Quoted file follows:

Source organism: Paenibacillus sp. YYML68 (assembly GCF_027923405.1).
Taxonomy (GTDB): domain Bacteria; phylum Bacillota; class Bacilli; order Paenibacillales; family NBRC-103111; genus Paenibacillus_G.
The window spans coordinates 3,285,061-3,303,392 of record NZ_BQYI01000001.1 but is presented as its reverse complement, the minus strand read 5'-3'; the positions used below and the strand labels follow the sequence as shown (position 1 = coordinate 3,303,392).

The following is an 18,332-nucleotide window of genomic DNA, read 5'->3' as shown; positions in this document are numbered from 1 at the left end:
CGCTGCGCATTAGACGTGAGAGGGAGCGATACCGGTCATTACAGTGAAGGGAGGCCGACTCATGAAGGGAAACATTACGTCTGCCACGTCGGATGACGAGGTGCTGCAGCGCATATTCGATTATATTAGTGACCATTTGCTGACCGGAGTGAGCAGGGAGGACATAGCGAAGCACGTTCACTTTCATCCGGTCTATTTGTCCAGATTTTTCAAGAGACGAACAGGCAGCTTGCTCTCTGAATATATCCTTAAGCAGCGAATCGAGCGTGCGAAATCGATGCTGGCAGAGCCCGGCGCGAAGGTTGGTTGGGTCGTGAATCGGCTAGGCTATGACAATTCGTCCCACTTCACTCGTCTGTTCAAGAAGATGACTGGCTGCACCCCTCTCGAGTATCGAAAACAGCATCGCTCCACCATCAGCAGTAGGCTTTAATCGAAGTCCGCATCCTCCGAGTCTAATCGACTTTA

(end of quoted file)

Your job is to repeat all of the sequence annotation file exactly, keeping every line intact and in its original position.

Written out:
Source organism: Paenibacillus sp. YYML68 (assembly GCF_027923405.1).
Taxonomy (GTDB): domain Bacteria; phylum Bacillota; class Bacilli; order Paenibacillales; family NBRC-103111; genus Paenibacillus_G.
The window spans coordinates 3,285,061-3,303,392 of record NZ_BQYI01000001.1 but is presented as its reverse complement, the minus strand read 5'-3'; the positions used below and the strand labels follow the sequence as shown (position 1 = coordinate 3,303,392).

The following is an 18,332-nucleotide window of genomic DNA, read 5'->3' as shown; positions in this document are numbered from 1 at the left end:
CGCTGCGCATTAGACGTGAGAGGGAGCGATACCGGTCATTACAGTGAAGGGAGGCCGACTCATGAAGGGAAACATTACGTCTGCCACGTCGGATGACGAGGTGCTGCAGCGCATATTCGATTATATTAGTGACCATTTGCTGACCGGAGTGAGCAGGGAGGACATAGCGAAGCACGTTCACTTTCATCCGGTCTATTTGTCCAGATTTTTCAAGAGACGAACAGGCAGCTTGCTCTCTGAATATATCCTTAAGCAGCGAATCGAGCGTGCGAAATCGATGCTGGCAGAGCCCGGCGCGAAGGTTGGTTGGGTCGTGAATCGGCTAGGCTATGACAATTCGTCCCACTTCACTCGTCTGTTCAAGAAGATGACTGGCTGCACCCCTCTCGAGTATCGAAAACAGCATCGCTCCACCATCAGCAGTAGGCTTTAATCGAAGTCCGCATCCTCCGAGTCTAATCGACTTTA